CASS LAKE-Sunshiny days of powwow season were on the minds of three mothers-to-be Tuesday night as they escaped dark skies and bitter January cold for some girl time inside the Leech Lake Facilities Center in Cass Lake.

The women have been spending winter evenings sewing mommy-made makizin (moccasin) pairs for their soon-to-be new arrivals at a baby moccasin making class hosted by Leech Lake Band of Ojibwe Child Abuse Prevention Coordinator Wenona Kingbird. Come summer, little feet will be stepping out in style, albeit not walking yet, adorned in adorable moccasins.

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Kingbird began looking for community bonding events when she became coordinator a year ago. She said the baby moccasin idea came to her after her husband, Don, hosted a successful two-night Makazinitaagewin (moccasin game) for boys and men at the center.

"We used to visit, tell stories and learn from one another," Kingbird said. "With social media and technology, that is slowly being lost."

First time mothers Roselynn Jones of Cass Lake, Michelle Saboo of Bemidji and Nicole Northbird of Cass Lake, who is expecting her second child, attended Tuesday night's session. All three women said they plan to pass the craft on to their children.

"The class filled up fast, and there was a waiting list," Kingbird said. "It's hard to find people who know how to make moccasins."

Jones, a jingle dress dancer, beaded a traditional Ojibwe flower on the moccasins she was making which will match her regalia and a pair of moccasins she made for her mother.

"I'll probably have to switch to more traditional dancing after the baby," Jones joked. "My dress probably won't fit."

Kingbird made her one-year-old son River's moccasins out of deer hide that Don tanned and velvet. River's Ojibwe name, Makoons, means "Little Bear." Kingbird beaded blueberries on Makoons moccasins.

"Bears like blueberries, I thought it fit him," Kingbird said.

Like a family crest, beading can be representational of family and personal to the wearer. Jones and Saboo learned to bead from family members.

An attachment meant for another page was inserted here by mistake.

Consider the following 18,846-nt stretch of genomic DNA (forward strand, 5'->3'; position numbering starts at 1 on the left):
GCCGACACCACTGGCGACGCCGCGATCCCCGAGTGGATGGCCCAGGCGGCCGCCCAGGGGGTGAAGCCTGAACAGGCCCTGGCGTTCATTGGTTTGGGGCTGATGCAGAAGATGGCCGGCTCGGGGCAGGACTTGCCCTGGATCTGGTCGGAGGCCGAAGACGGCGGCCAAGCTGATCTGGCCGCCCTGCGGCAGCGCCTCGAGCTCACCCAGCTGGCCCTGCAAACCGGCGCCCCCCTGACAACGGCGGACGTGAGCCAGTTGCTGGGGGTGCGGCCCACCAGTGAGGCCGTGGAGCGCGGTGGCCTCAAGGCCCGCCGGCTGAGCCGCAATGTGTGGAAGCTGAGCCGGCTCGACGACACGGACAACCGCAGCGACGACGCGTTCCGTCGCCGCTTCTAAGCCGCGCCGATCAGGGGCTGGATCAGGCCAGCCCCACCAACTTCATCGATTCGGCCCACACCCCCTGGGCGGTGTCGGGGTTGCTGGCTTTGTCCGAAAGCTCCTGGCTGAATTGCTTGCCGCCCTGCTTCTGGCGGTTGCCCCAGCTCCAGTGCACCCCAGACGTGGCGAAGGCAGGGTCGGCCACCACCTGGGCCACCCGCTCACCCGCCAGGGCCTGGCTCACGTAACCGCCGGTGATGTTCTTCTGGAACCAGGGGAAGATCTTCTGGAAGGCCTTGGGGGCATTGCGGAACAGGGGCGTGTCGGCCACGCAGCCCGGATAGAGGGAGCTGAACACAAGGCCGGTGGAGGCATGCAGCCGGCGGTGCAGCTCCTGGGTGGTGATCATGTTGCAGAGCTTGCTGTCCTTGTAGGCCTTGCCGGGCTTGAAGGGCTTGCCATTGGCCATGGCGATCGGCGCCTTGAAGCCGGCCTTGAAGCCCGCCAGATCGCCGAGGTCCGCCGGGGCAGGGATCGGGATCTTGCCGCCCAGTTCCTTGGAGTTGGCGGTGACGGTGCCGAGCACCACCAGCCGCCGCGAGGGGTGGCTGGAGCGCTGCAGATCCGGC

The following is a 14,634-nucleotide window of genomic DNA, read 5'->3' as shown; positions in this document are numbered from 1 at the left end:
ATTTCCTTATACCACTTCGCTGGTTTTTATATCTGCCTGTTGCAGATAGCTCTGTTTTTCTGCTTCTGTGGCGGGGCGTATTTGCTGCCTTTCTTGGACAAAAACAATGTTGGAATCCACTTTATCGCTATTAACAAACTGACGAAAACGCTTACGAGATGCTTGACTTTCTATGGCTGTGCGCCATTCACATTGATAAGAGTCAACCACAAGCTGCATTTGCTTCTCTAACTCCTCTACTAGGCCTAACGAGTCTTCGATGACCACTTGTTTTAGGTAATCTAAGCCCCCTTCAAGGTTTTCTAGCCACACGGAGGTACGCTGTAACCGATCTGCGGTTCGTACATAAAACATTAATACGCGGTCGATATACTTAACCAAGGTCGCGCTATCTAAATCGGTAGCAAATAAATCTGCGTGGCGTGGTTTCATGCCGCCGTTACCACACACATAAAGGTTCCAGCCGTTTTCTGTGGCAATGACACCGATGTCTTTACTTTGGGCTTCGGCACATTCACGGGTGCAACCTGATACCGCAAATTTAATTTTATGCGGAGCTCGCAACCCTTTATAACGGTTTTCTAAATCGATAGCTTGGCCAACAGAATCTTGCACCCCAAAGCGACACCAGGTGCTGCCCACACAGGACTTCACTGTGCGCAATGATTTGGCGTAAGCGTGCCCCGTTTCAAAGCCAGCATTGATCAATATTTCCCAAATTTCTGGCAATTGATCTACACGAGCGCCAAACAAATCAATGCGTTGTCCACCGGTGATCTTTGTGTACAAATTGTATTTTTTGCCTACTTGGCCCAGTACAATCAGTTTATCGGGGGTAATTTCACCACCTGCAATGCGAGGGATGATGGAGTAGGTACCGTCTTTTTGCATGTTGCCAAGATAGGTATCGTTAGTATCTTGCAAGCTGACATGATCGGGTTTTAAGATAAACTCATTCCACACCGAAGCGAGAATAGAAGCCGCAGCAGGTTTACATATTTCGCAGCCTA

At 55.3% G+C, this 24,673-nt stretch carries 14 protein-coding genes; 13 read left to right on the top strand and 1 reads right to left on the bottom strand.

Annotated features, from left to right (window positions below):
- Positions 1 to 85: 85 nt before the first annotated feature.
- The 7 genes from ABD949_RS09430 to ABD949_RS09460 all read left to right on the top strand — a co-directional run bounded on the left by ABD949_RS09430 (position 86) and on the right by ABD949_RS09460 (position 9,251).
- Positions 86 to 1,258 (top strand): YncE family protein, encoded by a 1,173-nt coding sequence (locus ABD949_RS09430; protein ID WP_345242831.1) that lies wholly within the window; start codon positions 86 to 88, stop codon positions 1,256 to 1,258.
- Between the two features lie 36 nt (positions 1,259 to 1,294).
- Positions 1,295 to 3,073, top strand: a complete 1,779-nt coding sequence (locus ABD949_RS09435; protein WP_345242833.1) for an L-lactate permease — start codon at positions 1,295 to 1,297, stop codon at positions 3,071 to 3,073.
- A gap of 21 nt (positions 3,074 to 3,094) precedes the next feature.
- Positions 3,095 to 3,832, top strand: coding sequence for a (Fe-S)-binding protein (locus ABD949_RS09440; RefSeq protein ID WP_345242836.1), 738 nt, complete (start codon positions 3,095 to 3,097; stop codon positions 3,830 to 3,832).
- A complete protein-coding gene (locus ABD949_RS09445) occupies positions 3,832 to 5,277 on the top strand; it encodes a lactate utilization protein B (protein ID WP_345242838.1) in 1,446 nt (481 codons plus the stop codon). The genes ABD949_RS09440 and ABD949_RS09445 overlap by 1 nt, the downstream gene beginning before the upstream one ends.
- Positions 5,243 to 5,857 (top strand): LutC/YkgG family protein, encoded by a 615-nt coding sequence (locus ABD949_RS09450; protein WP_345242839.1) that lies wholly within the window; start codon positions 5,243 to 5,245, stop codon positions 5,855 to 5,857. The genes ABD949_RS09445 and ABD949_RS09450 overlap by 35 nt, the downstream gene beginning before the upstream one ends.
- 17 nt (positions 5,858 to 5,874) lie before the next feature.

"I just winged it," Northbird said.

Kingbird used machine processed leather and crib sheeting for the winter class, but will be adjusting materials as classes continue. She welcomes donations of locally tanned leather for future sessions, although, she said the time and work put into the tanning process may dissuade a lot of donations. Deer and moose hide are most common.

If a dollar amount could be placed on the moccasins Kingbird's class makes, they would be about $60, but the time and energy put into sewing and beading make it difficult to arrive at a price.

"Time is what takes the longest. You can't really put a cost on that so most people usually make their own," Kingbird said.

The style of moccasin differs by tribe and climate. Moccasins made by Anishinaabe tribes in the Midwest are typically a soft-soled pucker toe design. Other styles seen in the United States can be hard or soft soled and include two piece, center seam and side seam designs.

"These are soft soled because we're woodland, whereas when you go to the plains they have a thick sole," Kingbird said.

Saboo is from the Ojibwe Bay Mills Indian Community of Michigan, where she has heard of people waterproofing their moccasins with rubber.

Kingbird said she learned moccasin making from Dewey Goodwin at Leech Lake Tribal College. She also credits Rocky Mountain of Bemidji State University's Indigenous Studies program, elder Elaine Tibbetts and artist Sarah Agaton Howes for adding to her knowledge.

Kingbird said there were five women in her winter class, and she is planning a spring session. Space is limited to eight participants per six-class session and women must be pregnant during the class. Kingbird said the intent isn't to discriminate against men. Jones, Saboo and Northbird agreed their partners wouldn't be interested in taking the class.

"The focus is for women to get out and network with other women," Kingbird said.

Women interested in joining Kingbird's next group can contact her at Wenona.Kingbird@llojibwe.org or (218) 335-8321. Classes are free with materials provided by the child abuse prevention program.

Read related article: Moccasin game gains new fame: Ojibwe tradition continues with young men in Bemidji